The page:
akitadog

    The Tin Whiskers would be an AWESOME name for a band.

  • avatar
    highdesertcat

    My neighbor and his wife bought a Jap-built 1989 Camry V6 new, way back when.  When their daughter returned home from the Air Force to go to school full-time, they let her use that 1989 Camry to commute. The neighbors bought a new 1992 Camry to replace that 1989 Camry, then a 1996 Camry, then a 2000 Camry, then a 2004 Camry, finally switching over to buying a 2008 Lexus ES.  They still have that old 1989 Camry, with over 160,000 miles on it.  In fact it still has the original spark plugs, and the only work ever done to it was having the air conditioning system rebuilt.  The moral of the story?  All the other  Camry they owned were made in Kentucky and they all had warranty-repair problems. And those problems included an exceptionally fast idle, hesitation during acceleration, and mechanical and electrical failures. No sudden unintended acceleration.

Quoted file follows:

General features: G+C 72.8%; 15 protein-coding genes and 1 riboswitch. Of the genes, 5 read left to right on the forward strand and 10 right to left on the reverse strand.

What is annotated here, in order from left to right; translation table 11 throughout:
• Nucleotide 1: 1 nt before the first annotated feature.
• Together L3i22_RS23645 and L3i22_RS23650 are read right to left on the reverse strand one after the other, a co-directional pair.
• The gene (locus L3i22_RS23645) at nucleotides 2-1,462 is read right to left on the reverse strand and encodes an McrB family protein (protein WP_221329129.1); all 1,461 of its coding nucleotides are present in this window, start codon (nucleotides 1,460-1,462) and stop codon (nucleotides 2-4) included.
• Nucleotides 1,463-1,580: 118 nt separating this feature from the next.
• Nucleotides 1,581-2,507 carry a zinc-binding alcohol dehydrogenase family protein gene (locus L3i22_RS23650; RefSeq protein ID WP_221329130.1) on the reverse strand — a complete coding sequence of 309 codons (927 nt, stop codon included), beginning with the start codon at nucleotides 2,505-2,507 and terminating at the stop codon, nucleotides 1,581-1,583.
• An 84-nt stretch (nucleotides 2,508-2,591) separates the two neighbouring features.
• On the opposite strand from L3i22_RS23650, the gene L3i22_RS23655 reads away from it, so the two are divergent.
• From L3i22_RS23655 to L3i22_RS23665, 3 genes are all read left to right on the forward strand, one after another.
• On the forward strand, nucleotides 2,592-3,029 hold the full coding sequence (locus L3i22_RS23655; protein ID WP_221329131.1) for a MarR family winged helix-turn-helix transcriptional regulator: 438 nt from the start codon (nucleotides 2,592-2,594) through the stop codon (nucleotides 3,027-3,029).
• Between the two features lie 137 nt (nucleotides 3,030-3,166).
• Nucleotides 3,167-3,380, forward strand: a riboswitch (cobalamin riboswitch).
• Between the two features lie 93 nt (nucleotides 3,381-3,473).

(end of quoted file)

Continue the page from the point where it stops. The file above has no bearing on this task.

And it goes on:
We did not buy our first-ever foreign brand car until 2008, a 2008 Jap-built Highlander Limited AWD.  It has been flawless. It uses a Nippon-Denso gas-pedal assembly and the floor mats are fastened to the floor with plastic clips.  If I undo the clips and slide the mat forward I can get the gas-pedal to hang up on it.  And when I press the gas-pedal down and hold it down to simulate SUA, I can push the gear shift lever to Neutral and disengage the power train from the wheels, with the engine racing away (it’s electronically governored at 6350 rpm).  I think that his whole orchestrated anti-Toyota campaign was initiated by the vested interests of the American car makers and their UAW cronies.  Well, it backfired. I expect Toyota to do extremely well going forward and offer even better automobiles to the buying public, worldwide.